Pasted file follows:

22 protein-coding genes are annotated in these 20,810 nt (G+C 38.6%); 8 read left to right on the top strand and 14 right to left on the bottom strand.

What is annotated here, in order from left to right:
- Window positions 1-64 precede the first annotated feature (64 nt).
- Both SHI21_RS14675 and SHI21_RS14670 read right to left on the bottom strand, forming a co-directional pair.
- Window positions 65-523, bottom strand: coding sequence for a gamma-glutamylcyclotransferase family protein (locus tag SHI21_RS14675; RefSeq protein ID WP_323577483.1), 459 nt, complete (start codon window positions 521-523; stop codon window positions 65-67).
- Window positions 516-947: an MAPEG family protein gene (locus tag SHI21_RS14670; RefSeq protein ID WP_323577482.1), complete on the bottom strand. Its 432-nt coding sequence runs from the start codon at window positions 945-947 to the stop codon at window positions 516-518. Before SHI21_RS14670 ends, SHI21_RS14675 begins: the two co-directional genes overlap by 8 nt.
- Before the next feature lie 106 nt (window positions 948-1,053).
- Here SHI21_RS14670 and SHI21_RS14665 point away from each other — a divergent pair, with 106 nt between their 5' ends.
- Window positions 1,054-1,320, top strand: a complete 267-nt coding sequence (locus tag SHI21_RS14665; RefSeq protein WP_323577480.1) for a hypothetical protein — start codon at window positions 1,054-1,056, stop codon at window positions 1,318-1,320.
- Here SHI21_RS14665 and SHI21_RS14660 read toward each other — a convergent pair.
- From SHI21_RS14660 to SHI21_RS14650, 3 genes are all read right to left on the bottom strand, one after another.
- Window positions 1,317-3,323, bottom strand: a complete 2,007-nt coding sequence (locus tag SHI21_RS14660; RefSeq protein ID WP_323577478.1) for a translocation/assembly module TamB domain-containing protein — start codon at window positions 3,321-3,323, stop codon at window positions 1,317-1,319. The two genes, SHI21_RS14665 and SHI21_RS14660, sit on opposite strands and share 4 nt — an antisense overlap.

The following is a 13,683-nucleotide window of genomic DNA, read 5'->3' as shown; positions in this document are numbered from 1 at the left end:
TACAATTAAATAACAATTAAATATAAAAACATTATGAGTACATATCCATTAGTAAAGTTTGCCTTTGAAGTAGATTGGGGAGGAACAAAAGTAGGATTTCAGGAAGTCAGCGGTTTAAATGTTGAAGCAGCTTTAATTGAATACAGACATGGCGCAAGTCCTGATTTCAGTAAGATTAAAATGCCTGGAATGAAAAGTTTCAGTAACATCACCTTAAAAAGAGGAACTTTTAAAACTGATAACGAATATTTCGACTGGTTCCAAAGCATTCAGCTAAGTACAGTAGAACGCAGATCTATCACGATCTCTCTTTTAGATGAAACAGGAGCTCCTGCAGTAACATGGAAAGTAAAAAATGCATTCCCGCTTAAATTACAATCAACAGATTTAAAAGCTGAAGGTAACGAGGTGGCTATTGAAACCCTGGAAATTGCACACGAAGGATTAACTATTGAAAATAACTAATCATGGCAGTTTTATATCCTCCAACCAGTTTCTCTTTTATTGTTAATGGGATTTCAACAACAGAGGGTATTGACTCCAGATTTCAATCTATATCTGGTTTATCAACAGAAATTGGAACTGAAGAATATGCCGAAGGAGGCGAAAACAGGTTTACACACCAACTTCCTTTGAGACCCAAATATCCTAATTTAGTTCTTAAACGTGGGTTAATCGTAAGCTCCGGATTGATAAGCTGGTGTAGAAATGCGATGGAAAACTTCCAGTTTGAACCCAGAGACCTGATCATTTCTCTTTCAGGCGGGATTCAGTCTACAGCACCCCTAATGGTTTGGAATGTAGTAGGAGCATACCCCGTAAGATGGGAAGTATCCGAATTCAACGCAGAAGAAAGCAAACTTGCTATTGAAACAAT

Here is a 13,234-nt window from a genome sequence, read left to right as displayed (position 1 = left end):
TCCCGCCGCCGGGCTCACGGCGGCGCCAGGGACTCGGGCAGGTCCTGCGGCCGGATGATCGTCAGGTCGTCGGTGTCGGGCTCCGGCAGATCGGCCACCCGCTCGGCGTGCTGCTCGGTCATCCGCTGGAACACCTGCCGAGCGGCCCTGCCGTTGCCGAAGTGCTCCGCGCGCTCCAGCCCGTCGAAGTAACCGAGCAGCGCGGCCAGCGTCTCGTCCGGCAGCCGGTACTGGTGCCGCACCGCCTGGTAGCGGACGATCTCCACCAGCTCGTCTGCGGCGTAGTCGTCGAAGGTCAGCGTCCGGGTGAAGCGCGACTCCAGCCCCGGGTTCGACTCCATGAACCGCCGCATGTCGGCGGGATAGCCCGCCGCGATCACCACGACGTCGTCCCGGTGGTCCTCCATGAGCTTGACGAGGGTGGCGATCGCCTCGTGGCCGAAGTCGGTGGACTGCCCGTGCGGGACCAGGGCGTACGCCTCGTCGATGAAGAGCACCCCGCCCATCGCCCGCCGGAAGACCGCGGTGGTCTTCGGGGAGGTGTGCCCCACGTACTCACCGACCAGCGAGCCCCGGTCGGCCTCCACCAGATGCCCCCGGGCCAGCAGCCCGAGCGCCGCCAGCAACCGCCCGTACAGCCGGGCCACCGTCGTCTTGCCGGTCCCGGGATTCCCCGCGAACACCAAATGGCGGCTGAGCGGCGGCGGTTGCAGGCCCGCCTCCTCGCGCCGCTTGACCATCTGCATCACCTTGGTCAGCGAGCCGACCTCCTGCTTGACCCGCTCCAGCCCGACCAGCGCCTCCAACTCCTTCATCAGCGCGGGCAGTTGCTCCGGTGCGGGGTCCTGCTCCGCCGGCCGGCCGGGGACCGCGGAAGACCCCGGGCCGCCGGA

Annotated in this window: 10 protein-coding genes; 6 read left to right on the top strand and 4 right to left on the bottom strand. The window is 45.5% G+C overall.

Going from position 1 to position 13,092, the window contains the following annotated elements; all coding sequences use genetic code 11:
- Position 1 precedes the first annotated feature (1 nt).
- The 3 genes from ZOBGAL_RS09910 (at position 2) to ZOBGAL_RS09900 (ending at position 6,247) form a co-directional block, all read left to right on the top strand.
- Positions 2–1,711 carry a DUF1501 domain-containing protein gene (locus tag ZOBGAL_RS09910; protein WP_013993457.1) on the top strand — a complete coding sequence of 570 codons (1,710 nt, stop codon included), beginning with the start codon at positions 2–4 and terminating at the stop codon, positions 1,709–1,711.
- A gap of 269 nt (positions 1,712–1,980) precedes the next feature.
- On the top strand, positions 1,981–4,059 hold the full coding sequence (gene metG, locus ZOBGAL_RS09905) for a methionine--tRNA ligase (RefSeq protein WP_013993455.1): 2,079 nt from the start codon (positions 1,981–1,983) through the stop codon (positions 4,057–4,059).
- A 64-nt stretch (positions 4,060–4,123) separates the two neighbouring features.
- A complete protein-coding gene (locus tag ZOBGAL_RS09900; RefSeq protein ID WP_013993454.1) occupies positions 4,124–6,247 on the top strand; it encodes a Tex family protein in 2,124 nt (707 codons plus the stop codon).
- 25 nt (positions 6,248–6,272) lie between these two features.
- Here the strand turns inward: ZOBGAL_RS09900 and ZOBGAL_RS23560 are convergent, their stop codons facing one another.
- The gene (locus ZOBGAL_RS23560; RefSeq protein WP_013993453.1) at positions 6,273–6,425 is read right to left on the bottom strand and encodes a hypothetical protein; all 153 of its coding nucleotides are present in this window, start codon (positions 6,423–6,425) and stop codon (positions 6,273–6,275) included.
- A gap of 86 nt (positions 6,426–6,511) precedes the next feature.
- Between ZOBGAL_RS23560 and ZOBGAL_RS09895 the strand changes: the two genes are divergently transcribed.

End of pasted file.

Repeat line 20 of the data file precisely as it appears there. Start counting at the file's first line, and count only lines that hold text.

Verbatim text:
- The 3 genes from ZOBGAL_RS09910 (at position 2) to ZOBGAL_RS09900 (ending at position 6,247) form a co-directional block, all read left to right on the top strand.